Go with self-study as a supplement.
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What uni Dr Chi? I''m from UNSW.

I learned most of the stuff from CompSci. Learning from a book doesn''t give you a greater understanding than from uni. There is more support, feedback, etc from uni. If your into gamedev there is a new course in UNSW that deals with advanced gfx topics, character animation etc.
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thankyou all

I was hoping that there would be a really good book that would eliminate the need for another degree ...

I have made one "educational" java game for an assignment for a programming subject. It was pretty hard to do but the result was satisfying. Anyway, I want to be able to have a go at C++ first before I change my whole degree.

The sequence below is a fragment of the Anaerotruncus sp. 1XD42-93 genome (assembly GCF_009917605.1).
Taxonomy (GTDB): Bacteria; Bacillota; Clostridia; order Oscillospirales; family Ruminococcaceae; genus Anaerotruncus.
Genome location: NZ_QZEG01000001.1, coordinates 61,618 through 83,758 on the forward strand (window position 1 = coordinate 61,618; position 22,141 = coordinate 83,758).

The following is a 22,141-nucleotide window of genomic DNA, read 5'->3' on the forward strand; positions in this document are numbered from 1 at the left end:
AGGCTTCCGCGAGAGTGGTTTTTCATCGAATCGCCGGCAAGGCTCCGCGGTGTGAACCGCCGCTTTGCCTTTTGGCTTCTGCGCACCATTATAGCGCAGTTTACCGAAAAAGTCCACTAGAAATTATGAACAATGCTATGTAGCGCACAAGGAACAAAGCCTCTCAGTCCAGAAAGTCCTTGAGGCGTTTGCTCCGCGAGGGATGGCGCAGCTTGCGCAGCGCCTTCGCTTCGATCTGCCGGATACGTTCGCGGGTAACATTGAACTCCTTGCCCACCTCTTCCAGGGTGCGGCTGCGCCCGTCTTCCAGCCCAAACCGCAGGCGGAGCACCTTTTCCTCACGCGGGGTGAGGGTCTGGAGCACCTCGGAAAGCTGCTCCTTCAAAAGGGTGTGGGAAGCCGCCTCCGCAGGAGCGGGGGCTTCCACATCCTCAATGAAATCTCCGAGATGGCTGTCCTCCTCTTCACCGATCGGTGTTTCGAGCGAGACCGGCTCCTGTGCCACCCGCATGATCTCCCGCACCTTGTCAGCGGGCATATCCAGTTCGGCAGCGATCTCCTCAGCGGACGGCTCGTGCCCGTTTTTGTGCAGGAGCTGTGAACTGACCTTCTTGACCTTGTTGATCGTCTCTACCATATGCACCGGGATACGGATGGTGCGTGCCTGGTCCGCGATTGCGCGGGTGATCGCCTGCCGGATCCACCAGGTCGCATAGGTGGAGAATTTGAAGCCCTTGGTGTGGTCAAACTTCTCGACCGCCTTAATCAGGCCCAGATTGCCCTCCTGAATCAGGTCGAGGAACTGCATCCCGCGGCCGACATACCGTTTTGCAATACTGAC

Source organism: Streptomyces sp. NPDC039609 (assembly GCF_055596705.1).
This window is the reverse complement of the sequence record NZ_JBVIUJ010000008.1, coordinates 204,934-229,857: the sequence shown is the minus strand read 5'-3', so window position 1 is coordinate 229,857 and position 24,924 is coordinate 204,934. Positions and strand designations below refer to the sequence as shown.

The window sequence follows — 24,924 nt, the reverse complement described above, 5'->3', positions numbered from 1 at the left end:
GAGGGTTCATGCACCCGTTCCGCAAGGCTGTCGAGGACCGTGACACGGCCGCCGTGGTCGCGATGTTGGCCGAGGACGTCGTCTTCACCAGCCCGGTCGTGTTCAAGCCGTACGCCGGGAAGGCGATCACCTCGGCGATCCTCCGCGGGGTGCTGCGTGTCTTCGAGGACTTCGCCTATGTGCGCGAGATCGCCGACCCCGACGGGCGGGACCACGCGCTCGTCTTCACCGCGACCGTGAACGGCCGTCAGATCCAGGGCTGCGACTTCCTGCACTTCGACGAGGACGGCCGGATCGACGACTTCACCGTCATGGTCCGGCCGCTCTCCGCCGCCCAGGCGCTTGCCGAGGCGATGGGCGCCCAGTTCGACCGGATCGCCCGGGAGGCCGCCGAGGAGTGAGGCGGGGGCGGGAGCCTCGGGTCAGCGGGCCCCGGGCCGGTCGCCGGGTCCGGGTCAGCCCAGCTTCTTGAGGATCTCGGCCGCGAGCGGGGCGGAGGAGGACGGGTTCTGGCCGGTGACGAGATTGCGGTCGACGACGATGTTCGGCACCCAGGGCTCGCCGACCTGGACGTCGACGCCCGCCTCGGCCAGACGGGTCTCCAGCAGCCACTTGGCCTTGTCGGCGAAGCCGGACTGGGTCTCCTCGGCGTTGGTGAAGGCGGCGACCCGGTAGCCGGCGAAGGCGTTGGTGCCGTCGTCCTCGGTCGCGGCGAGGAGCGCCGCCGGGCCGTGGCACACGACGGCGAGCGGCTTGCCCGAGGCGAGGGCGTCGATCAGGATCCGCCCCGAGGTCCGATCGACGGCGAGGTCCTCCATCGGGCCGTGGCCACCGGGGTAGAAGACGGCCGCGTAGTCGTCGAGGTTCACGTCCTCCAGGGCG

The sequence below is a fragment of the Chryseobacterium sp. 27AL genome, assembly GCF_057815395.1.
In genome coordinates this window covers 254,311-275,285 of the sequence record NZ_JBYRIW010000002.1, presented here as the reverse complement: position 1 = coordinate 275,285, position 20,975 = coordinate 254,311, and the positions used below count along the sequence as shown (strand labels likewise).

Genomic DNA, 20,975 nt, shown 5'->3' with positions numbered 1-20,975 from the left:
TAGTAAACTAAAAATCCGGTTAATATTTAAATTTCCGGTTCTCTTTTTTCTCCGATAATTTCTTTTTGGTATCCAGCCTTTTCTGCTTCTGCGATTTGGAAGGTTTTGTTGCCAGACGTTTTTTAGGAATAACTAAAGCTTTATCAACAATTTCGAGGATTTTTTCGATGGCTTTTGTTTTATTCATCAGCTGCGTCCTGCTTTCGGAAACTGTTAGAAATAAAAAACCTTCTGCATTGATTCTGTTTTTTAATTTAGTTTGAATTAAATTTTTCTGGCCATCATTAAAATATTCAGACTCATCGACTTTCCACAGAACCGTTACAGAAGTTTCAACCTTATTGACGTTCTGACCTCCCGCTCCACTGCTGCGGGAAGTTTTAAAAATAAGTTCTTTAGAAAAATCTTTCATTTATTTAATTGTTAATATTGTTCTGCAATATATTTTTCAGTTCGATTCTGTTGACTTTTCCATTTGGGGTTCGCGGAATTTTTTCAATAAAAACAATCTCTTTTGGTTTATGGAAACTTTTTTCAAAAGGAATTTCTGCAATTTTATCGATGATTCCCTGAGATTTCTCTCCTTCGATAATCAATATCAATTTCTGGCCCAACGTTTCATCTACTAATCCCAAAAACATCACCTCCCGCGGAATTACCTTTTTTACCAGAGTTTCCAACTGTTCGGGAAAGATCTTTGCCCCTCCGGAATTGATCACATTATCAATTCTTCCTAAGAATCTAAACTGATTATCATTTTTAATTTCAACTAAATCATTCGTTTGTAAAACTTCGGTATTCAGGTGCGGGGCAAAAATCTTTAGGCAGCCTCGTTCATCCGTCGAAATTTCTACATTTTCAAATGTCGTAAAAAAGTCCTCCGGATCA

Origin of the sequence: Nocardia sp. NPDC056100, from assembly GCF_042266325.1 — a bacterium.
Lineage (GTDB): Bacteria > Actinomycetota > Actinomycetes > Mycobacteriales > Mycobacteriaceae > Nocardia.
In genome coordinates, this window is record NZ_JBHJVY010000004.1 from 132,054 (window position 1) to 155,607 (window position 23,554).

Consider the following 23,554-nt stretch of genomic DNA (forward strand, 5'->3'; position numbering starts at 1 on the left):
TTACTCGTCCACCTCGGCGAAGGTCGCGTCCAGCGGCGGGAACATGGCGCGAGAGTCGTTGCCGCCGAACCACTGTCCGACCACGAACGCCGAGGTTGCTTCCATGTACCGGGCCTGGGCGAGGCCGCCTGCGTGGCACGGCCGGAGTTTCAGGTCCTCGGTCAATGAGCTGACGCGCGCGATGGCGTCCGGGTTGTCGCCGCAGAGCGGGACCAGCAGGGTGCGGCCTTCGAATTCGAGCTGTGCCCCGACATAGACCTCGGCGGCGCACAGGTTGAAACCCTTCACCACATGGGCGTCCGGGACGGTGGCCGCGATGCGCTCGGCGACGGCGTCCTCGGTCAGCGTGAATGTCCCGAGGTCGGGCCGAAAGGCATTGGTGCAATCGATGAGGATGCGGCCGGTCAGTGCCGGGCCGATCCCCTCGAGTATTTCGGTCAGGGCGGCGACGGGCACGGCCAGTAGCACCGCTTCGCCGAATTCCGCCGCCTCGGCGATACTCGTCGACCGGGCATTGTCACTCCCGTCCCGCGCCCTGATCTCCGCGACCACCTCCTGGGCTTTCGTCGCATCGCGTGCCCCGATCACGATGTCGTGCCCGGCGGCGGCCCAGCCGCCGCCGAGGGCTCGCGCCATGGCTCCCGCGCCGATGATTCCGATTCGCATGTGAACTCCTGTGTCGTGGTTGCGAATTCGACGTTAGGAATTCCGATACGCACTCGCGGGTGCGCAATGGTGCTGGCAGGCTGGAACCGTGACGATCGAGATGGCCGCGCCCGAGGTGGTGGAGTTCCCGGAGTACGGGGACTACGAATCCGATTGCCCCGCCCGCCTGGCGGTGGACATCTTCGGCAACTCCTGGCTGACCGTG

hi -=Code=-, I''m from Melb Uni. That new course in NSW sounds interesting.
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I have to agree with Oluseyi, a CS degree gives you a background that you can''t pick up from a book. I am currently in the process of interviewing (finishing up my CS degree in December), and 90% of the companies I am interviewing with wouldn''t even meet with me unless I had (or would soon have) a CS degree.

The key point seems to be the experience in creating projects in a group. You can certainly teach yourself the language through books, but you just won''t get some other things. The whole concept of working as a team on a project, deciding which algorithms, data structures, etc. to use based on their efficiency. Unless you buy a book which deals with those issues (it''s really hard go through books like that without grades motivating you), you won''t get experience with them.